How would you imagine a clandestin, as the French call anyone remaining in a country illegally. In the case of Nabil Sebti, he wears a dark blue hoodie from the elite French business school HEC, as well as jeans and trainers. He also speaks several languages fluently, has just completed his masters and has started up two companies in France. For years he paid hefty tuition fees at one of Europe’s best known business schools. Only a sign around his neck makes it apparent that Nabil has been living illegally in France for the last month, in the country where he’s been linked to since childhood as he went to French school and where he had planned his future. Recently the Moroccan graduate lost the hoodie and switched to a business look complete with shirt and jacket whilst on the metro, so as not to be caught.
Codename 'circular of shame'
The 25-year-old is one of the victims of the so called ‘circulaire Guéant’ (pronounced ‘geyah’). The ministerial recommendation on how to apply the visa laws was sent to all 'prefectures' in France on 31 May by Claude Guéant, the French interior minister that the document is named after. It was approved by the labour and employment minister Xavier Bertrand. The ministry’s official mission is that: ‘the procedure of changing the status of residency (from student visa to work visa for non-EU citizens) should be brought under more control’. In other words, more refusal stamps on foreign graduates’ work visa applications so that the annual number of legal immigrants (200, 000 in France) sinks by 10% by the end of 2011. For quite a while now France has been pushing foreign university graduates away, simply so that right-wing conservative voters don’t turn to the extreme right wing party, the national front headed by Marine Le Pen, in the spring 2012 presidential elections.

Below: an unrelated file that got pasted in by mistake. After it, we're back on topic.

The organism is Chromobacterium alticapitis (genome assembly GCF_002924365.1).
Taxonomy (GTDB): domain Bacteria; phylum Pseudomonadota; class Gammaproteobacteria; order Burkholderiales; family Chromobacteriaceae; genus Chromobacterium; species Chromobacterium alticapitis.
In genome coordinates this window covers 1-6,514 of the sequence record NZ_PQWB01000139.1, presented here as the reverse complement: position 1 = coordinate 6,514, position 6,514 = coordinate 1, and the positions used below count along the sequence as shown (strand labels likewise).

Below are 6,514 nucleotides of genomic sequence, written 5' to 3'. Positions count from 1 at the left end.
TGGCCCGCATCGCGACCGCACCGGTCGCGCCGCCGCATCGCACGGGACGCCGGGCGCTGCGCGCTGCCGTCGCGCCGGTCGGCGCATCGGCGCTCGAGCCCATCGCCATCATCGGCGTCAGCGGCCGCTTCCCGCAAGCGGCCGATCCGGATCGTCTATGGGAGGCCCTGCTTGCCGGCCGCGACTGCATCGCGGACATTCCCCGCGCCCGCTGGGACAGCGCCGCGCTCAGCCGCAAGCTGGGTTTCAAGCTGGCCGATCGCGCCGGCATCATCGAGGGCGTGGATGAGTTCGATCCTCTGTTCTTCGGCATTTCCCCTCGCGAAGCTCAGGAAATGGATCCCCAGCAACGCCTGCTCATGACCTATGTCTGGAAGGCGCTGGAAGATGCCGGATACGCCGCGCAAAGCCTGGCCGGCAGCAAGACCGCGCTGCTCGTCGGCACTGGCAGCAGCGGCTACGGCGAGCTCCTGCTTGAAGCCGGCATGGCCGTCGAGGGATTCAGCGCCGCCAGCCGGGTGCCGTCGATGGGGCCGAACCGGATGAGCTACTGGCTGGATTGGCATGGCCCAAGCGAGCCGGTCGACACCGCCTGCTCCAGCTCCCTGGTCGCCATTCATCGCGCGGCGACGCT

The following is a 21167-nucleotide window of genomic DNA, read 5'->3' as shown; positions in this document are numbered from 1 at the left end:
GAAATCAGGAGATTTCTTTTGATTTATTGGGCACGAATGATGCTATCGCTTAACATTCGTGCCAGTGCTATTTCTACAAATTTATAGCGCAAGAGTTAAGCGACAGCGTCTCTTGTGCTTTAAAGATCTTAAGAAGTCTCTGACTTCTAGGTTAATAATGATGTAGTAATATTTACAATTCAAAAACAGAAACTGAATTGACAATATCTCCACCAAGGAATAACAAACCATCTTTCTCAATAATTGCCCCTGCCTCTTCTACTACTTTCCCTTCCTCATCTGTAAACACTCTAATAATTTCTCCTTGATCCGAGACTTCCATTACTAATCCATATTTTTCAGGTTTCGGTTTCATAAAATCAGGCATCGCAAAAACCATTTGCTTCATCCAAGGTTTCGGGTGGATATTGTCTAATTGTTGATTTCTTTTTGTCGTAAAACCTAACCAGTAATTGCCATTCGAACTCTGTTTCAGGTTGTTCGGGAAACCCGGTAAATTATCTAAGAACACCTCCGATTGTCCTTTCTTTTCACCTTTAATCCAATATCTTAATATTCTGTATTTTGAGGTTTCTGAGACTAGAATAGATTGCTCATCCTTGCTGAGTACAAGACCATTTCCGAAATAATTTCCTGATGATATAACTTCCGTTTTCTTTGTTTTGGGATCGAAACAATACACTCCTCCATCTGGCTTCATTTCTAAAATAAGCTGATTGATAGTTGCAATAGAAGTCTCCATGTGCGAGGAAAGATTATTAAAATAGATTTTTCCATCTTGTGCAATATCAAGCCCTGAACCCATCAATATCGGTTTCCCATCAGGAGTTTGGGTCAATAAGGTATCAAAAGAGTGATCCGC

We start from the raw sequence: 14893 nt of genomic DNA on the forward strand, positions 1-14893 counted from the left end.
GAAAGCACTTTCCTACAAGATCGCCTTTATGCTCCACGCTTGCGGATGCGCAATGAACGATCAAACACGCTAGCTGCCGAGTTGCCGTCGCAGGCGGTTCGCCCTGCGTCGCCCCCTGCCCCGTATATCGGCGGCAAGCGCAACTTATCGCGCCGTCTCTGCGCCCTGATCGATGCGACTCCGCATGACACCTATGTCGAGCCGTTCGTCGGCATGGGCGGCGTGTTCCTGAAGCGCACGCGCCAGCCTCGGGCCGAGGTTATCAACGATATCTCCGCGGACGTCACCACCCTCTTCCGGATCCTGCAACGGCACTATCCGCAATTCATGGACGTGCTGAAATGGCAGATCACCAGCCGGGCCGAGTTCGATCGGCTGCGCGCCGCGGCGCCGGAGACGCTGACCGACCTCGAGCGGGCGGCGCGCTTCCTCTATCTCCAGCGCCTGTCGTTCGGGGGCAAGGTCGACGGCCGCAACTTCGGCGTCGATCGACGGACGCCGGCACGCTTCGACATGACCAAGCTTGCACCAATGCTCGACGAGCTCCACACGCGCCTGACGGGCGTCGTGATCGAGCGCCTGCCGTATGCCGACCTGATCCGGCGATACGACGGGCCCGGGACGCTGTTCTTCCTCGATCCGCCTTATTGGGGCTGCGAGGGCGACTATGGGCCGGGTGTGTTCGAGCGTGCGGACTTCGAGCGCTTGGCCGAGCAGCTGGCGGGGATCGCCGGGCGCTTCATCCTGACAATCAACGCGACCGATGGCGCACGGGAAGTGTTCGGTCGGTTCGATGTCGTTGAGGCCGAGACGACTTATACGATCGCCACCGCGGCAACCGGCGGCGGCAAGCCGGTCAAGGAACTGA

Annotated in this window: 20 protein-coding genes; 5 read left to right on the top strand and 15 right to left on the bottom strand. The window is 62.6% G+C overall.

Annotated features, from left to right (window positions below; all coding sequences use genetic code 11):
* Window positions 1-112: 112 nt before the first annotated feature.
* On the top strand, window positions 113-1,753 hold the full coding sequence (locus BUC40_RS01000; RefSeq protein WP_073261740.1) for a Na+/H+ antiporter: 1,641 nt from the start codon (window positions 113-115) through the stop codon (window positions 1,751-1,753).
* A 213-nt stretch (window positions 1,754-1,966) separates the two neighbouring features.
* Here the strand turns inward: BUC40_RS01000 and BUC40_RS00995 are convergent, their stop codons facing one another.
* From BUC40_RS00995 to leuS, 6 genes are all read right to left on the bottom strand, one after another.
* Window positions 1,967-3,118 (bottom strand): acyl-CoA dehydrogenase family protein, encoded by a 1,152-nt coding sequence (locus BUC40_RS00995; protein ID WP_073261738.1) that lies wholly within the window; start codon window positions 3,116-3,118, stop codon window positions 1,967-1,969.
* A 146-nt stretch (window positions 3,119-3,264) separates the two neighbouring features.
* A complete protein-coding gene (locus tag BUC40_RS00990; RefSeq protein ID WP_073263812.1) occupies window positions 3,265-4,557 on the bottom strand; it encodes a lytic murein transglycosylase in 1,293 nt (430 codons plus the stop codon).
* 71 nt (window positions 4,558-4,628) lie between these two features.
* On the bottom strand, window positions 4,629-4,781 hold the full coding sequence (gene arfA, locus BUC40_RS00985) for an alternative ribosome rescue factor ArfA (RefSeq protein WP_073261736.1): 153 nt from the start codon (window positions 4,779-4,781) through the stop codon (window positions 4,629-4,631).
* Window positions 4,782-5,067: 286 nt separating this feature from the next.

This election strategy is not new. The 300 or so students who have come to metro station Varenne in western Paris to protest on 12 November know that their future has been swapped for a plane ticket home in return for a handful of votes. It was because of that that Nabil, together with others affected, started the Collectif du 31 Mai (‘31 May collective’) which demands the withdrawal of the circular. Politicians from all camps as well as the principals of many universities and heads of firms which like to emphasise their international profiles such as L’Oreal or Ernst & Young have joined the movement against the absurd decision by the interior minister. ‘Even the conservative camp is more against the circular than for it,’ says Nabil furiously. The senate has tuned in and is demanding the annulment of the circular, whilst on TV channel France 2, the former education secretary Jack Lang appealed: ‘For goodness sake, ask Guéant to withdraw his circular.’
New stigma in Europe: ‘Moroccan engineer’